He looked out and down. The sweet sun of early spring was shining hard, and the snow was beginning to pack, to hang like a blanket on the branches, to lie like a soft coverlet over all the forest and the fields. Far away on the frozen river were saplings stuck up to show where the ice was safe—a long line of poles from shore to shore—and carioles were hurrying across to the village. Being market-day, the place was alive with the cheerful commerce of the habitant. The bell of the parish church was ringing. The sound of it came up distantly and peacefully. Charley drew a long breath, turned away to a pail of water, filled a dipper half full, and drank it off gaspingly. Then he returned to the window with a look of relief.

"That does it," he said. "The horrible thing is gone again—out of my brain and out of my throat."

As he stood there, Jo came up the hill with a bundle in his arms. Charley watched him for a moment, half whimsically, half curiously. Yet he sighed once too as Portugais opened the door and came into the room. "Well done, Jo!" said he. "You have 'em?"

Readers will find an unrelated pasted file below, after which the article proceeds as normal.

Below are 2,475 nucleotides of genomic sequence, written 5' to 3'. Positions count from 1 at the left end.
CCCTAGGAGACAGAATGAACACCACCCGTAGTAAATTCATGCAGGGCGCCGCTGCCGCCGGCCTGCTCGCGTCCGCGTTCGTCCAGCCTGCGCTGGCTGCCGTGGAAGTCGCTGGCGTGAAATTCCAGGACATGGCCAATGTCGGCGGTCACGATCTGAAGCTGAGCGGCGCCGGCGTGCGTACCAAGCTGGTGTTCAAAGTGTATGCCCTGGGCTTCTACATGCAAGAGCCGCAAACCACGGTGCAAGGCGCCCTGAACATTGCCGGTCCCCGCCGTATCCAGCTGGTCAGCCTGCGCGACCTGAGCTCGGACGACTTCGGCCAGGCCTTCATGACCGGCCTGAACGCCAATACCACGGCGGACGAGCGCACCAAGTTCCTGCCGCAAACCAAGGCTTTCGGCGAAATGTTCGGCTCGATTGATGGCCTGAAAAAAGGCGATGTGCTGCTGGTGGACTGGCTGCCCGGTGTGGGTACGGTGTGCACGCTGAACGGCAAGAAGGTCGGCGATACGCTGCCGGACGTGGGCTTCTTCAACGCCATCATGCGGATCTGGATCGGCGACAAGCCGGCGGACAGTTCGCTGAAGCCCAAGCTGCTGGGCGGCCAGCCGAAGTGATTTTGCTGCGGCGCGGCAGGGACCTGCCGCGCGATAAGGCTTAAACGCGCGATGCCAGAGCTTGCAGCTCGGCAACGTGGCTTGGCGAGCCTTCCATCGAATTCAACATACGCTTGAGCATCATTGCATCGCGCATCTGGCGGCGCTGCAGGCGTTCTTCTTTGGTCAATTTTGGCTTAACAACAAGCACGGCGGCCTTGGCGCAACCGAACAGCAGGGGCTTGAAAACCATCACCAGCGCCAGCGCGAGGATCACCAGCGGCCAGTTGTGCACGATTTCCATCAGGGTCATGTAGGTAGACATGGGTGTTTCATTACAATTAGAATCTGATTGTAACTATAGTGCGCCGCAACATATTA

"Yes, M'sieu'. A good suit, and I believe they'll fit. Old Trudel says it's the best suit he's made in a year. I'm afraid he'll not make many more suits, old Trudel.

"He's very bad. When he goes there'll be no tailor—ah, old Trudel will be missed for sure, M'sieu'!"

Jo spread the clothes out on the table—a coat, waistcoat, and trousers of fulled cloth, grey and bulky, and smelling of the loom and the tailor's iron. Charley looked at them interestedly, then glanced at the clothes he had on, the suit that had belonged to him last year—grave-clothes.